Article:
Global events would also influence the economy and thus the real estate market. Russia's invasion of Ukraine in February led to higher inflation, seen most vividly with gas prices. That, in turn, led to interest and mortgage rates sharply rising later in the year.

Act two: Time to tap the brakes?

With mortgage interest rates rising from 4.67% at the end of March to 5.7% at the end of June, it was a pretty clear signal this might be the last chance to lock in some low interest rates, which made for another busy spring season.

The median price for homes sold in the second quarter hit $413,500, the first time the national median price rose above $400,000, according to NAR.

Even with the frenzy, real estate and financing companies began picking up the pace with layoffs. Keller Mortgage, Redfin, Zillow and Tomo were among those reducing workforces in the second quarter.

Act three: Crash! (but airbags soften the blow)

With mortgage rates closing in on 7% by the end of September, the party was over, and demand had all but dried up.

While sales waned in the third quarter, price growth slowed, but didn't plummet. Sellers had little incentive to trade in low interest rates for much higher ones, which restrained inventory and prevented prices from dropping to affordable levels for potential buyers.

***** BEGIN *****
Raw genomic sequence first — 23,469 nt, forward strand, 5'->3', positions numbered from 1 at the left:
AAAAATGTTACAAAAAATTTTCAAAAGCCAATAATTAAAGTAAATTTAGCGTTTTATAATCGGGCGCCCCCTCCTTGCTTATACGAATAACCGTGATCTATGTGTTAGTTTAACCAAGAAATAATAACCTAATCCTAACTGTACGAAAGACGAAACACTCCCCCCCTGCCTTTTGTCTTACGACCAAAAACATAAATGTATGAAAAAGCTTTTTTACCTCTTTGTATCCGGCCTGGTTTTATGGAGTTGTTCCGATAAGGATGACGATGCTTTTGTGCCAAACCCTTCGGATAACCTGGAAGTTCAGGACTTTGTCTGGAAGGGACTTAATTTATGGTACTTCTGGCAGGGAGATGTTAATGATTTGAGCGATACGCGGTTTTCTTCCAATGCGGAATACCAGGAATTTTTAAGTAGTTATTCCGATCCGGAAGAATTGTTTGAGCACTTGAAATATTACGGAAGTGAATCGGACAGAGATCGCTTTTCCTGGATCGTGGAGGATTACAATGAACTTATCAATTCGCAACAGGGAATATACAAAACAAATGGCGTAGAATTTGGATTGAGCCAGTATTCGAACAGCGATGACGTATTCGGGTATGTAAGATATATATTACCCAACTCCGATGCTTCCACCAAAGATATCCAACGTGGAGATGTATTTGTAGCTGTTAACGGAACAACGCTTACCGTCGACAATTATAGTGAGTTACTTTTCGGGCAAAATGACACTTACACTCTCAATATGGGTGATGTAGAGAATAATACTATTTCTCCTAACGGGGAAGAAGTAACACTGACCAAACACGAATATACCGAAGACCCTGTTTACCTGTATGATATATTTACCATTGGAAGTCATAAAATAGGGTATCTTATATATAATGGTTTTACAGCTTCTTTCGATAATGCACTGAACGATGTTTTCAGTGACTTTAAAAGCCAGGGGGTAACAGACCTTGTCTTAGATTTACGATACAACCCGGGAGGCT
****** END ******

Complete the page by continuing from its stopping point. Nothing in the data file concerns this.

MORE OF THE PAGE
The slowdown also meant more layoffs, with Anywhere, Keller Williams, Compass and Realtor.com among the companies who reduced their workforces in the third quarter.

Act four: Picking up the pieces

The end of the traditional homebuying season became a time to pause and make some tough decisions ahead of any big finish. 

Many sellers took homes off the market, presumably waiting for conditions to improve. Price reductions and a steadily dropping mortgage rate provided some optimism for potential buyers, but mortgage loan application data indicated they weren't persuaded to act.

Meanwhile, the layoffs continued, with iBuying taking an especially big hit. Two back-to-back blows to iBuying came in November. In the span of a week, leading iBuyer Opendoor made significant cuts to its workforce, laying off 550 people, and Redfin announced it was ending its RedfinNow program — all told, the company laid off 27% of its workforce in 2022.

The end of the year also marked leadership changes at key real estate companies. Ryan Gorman left his CEO position at Coldwell Banker, with Sue Yannaccone taking on a bigger leadership role overseeing Anywhere's core brokerages. Opendoor founder Eric Wu stepped down as CEO but will continue to work for the company as Carrie Wheeler takes over the top role.

2022 was a year with all the excitement, anxiety and drama of blockbuster action movie — but without an obvious hero. We'll have to wait for the sequel in 2023 to see who emerges victorious.